As parents age, many adult children find themselves having to balance their own career with providing sufficient home care to their parents. In order to do this, priorities need to be set, choices have to be made, and open communication needs to be established both in the workplace and at home.
More woman have entered the workforce and established a career than in past generations, yet for many of them, providing at home care to aging parents so that their parents can remain in their homes for as long as possible is a burden which falls primarily to them as well. Men who are trying to care for aging relatives may not only experience the strain of this balancing act, but may also face difficulties related to cultural expectations regarding men’s involvement in the care of aging parents. Adult children with small children of their own to support and nurture whose parents begin to require even some additional care, face perhaps the most difficult balancing act of all.
There are several things for adult children to consider in handling this difficult balancing act with an employer:
Review responsibilities: Consider all responsibilities at work and what is expected in order for the company to be successful. Consider current responsibilities to the parent now and how they are likely to evolve in the future (i.e. moving to a smaller place, home care assistance, moving to assisted living or other institutional care). Consider any other responsibilities to other family members (spouse, minor children). Consider responsibilities to the caregiver him or herself, including his or her own health and physical, mental and emotional wellbeing.
Determine what is absolutely essential and what may be up for negotiation: Employers need to know when they can count on employees. Family members need to know when they can count on caregivers, especially if multiple people are involved in senior care. Spouse and children need to know when their spouse and mother will be available for them. Everyone needs to keep their own health and wellbeing in check so that they can be their best possible self for one other. Can a chance in schedule help? A temporary reduction in work hours? Are there any options to work from home that would alleviate some stress but still allow work to get done? If the situation is likely to improve in the future, would temporary family medical leave be an option?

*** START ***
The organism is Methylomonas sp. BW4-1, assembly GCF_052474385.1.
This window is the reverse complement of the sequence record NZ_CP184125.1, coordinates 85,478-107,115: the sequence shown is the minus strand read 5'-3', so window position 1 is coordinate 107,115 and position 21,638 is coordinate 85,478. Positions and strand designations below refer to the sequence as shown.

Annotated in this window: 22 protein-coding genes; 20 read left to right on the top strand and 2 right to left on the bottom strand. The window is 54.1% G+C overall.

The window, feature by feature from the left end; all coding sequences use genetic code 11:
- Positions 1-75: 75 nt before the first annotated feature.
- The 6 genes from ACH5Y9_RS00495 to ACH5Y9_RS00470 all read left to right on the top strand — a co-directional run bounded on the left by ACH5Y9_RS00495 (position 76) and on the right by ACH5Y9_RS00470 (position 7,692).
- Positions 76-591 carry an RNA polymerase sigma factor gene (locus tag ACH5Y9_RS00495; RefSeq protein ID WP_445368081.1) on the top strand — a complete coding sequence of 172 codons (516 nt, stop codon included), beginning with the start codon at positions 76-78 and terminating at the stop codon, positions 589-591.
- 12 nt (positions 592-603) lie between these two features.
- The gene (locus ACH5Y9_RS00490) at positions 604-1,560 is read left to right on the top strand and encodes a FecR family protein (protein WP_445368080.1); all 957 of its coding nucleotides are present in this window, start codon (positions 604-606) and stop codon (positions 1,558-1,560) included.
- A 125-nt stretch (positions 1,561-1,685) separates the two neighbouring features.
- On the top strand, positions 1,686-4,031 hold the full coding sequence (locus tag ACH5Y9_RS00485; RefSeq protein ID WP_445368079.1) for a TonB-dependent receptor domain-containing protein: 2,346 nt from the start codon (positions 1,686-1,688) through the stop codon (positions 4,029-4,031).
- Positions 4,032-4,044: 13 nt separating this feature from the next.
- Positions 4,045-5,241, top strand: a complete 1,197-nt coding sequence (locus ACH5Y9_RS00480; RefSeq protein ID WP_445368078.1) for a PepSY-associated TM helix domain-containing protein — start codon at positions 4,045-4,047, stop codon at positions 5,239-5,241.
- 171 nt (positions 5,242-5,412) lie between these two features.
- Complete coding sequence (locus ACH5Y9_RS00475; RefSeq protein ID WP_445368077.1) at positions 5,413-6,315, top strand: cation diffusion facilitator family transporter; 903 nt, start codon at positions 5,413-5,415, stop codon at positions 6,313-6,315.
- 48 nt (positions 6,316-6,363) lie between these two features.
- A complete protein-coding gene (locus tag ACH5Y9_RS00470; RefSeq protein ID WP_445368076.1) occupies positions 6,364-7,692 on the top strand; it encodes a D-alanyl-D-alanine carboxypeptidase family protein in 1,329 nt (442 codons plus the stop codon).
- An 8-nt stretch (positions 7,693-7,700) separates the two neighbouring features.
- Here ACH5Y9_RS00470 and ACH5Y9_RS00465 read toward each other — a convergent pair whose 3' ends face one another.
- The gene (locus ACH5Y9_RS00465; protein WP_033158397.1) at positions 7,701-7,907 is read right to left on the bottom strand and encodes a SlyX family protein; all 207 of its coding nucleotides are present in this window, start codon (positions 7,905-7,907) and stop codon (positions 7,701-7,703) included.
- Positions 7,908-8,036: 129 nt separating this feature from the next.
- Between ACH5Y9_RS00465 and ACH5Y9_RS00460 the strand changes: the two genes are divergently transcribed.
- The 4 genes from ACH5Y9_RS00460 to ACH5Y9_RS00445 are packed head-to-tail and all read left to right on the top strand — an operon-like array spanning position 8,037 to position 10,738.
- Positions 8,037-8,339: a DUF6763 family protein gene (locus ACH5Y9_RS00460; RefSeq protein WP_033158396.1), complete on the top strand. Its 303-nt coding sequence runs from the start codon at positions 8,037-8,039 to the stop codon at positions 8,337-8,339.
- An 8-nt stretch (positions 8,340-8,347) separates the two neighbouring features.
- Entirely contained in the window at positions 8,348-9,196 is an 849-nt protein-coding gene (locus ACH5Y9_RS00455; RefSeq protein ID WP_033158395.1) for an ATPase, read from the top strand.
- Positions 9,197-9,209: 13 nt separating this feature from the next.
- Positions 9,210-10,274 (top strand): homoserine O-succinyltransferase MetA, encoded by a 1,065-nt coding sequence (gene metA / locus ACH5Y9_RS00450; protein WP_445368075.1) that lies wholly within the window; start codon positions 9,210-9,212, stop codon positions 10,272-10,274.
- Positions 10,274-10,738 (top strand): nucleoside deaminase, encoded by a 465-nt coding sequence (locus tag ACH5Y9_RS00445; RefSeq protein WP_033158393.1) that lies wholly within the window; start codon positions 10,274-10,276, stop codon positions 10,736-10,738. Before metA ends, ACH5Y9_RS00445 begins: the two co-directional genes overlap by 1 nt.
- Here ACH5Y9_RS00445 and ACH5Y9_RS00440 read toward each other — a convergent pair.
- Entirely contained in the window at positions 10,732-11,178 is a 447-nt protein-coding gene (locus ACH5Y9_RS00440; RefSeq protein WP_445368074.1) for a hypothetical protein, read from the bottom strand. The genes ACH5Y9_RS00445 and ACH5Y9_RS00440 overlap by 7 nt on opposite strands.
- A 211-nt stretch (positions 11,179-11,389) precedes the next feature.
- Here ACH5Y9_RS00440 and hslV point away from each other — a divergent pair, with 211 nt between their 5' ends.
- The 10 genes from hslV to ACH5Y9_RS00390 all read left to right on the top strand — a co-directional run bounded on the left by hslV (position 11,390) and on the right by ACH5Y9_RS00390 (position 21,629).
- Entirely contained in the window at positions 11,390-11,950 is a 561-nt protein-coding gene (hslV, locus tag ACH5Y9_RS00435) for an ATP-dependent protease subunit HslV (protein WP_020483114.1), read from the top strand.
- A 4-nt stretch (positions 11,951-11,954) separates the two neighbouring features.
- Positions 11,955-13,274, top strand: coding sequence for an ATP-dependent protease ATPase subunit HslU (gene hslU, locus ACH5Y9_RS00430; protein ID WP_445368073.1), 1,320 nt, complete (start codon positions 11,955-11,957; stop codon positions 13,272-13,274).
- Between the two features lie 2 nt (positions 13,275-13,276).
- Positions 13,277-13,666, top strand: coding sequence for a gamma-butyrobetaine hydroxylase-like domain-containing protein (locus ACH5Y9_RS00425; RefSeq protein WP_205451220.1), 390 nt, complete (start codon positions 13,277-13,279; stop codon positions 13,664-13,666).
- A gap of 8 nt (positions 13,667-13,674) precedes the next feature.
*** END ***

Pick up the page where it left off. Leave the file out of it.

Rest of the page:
Consider additional resources: Can financial sacrifices be made in order to hire a professional home caregiver? Are there other family, friends or community organizations that might be able to offer home care assistance? Is adult daycare an option?
Make a plan: After determining some negotiable items, a clear plan should be made which offers concrete proposals that address the following questions: How much time will be missed from work? When will time be made up? What kind of leave of absence will be both acceptable and helpful? How will company goals be accomplished with these accommodations? What sacrifices are being made at work, home and in providing care to the aging parent? How might the accommodations benefit the company in the long run?
Present the plan: In presenting the plan, it is important to be honest about the nature of the parent’s condition and exactly what is required. If a company is willing to be flexible, it is important that they are not continually asked for even greater flexibility (i.e. if they give an inch, don’t take a mile!)
By attempting to see things from the company’s perspective, presenting the situation openly and honestly instead of creating a trail of mysterious absences, and offering a concrete solution that shows how the company’s goals can be accomplished even as they offer accommodations, hopefully a mutually beneficial solution can be found that will benefit all involved.